As the rate of asthma cases increases, so does the search for "complementary and alternative" medicine to treat the condition. CAM encompasses everything from dietary restriction to herbs to acupuncture, and while there is little scientific evidence to support its efficacy over modern medicine, its use is growing by leaps and bounds.
Researchers at the UCLA Medical Center say that some double-blind studies do suggest that acupuncture and homeopathy can offer measurable benefits to asthma patients, but maintain that most herbal preparations serve only to prompt an expectorant (coughing) response that can provide some relief.
The Chinese have used herbs to treat asthma for centuries. One, yiqi bushen huoxue, has been shown to lower the number of endothelial cells (the cells which cause inflammation in airways) and decrease the frequency of asthma attacks.
The problem many physicians have with herbs is that the lack of governmental regulation makes them vulnerable to harmful contaminants. They can also adversely affect medications patients are already taking for their asthma. Some are toxic: licorice, for example, is frequently used to induce coughing, but can be poisonous in large doses. Ephedra (ma huang) is used to treat asthma symptoms, but has been linked with numerous deaths; its use is highly discouraged by the FDA.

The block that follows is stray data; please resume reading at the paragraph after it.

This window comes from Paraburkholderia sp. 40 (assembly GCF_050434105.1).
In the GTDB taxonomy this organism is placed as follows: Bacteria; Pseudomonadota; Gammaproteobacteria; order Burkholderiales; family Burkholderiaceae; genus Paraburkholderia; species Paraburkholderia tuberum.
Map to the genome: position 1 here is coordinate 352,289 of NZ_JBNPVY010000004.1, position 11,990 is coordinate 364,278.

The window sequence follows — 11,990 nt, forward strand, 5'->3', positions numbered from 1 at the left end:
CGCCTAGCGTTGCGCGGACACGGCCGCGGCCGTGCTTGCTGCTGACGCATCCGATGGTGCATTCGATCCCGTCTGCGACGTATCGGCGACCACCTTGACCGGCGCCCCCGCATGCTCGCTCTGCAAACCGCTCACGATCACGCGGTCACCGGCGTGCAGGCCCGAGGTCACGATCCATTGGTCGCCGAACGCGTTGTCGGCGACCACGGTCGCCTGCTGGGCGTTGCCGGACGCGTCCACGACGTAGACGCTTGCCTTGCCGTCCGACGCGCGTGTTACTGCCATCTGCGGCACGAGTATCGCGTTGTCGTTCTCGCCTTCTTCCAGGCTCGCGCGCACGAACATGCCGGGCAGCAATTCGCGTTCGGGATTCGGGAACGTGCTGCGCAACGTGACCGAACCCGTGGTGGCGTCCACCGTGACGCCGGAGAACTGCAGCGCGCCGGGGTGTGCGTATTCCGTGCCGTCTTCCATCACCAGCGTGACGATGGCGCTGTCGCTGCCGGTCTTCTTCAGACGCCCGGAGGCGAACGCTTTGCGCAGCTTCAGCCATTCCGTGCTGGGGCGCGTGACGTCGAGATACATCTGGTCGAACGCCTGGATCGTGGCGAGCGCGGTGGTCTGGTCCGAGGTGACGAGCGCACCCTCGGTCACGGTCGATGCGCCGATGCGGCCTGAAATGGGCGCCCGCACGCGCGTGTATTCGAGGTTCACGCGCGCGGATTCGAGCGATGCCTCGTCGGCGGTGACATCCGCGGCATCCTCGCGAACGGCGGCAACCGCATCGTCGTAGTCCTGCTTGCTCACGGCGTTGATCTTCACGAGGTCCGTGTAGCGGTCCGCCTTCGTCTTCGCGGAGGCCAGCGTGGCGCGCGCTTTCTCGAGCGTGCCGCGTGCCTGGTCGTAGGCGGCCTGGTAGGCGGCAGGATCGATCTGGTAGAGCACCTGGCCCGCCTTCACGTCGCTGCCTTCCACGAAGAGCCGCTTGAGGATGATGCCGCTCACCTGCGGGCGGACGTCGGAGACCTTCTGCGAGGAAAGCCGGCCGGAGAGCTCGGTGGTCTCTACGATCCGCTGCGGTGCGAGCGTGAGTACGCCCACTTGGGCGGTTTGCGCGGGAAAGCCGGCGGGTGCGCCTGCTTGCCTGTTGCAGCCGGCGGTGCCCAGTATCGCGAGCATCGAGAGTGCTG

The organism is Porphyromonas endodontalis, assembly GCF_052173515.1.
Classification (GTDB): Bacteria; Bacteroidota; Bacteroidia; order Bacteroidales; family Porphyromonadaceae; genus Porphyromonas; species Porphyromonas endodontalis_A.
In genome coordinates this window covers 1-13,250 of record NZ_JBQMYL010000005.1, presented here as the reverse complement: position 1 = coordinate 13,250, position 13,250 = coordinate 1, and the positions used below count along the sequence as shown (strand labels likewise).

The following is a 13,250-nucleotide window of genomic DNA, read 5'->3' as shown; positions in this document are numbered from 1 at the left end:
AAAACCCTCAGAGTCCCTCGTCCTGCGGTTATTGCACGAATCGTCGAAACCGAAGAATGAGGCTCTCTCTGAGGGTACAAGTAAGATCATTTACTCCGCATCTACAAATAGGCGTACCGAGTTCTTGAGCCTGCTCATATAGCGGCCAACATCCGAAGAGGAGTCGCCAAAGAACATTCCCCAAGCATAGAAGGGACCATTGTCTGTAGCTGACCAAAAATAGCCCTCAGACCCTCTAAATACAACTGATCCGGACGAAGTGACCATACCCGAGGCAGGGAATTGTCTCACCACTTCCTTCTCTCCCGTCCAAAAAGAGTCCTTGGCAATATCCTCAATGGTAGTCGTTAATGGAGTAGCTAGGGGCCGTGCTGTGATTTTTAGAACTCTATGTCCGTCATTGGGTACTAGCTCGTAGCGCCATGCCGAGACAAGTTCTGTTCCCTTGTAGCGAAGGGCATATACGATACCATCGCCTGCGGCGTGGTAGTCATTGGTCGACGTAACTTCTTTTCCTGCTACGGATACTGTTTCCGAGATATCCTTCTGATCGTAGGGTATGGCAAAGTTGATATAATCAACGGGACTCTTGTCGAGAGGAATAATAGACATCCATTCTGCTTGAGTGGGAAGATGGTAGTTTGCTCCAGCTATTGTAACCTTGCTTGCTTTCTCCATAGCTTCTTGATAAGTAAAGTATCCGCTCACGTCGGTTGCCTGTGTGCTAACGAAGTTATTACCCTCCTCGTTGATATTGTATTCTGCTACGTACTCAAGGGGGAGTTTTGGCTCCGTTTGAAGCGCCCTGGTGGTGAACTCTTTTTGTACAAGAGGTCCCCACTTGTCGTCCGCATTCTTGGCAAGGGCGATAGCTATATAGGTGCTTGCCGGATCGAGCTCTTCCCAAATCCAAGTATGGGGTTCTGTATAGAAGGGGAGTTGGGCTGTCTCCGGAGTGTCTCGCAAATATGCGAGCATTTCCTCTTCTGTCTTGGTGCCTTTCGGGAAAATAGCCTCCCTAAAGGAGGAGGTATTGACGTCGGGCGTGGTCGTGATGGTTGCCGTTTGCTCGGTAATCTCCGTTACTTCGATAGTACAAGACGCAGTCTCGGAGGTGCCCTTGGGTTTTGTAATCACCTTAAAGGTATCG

Like herbal therapies, acupuncture has not undergone the strict clinical trials that many scientists use to judge medical efficacy. Still, the studies that have been done indicate it has at least short benefits. A group of German researchers is trying to rectify the problem by staging a long-term, controlled study of the acute and chronic effects acupuncture has on the inflammation that induces asthma.
If you are considering adding herbal treatments to your present medical regimen for asthma, be sure to alert your doctor, so you can both monitor the results and ensure no adverse drug interactions occur.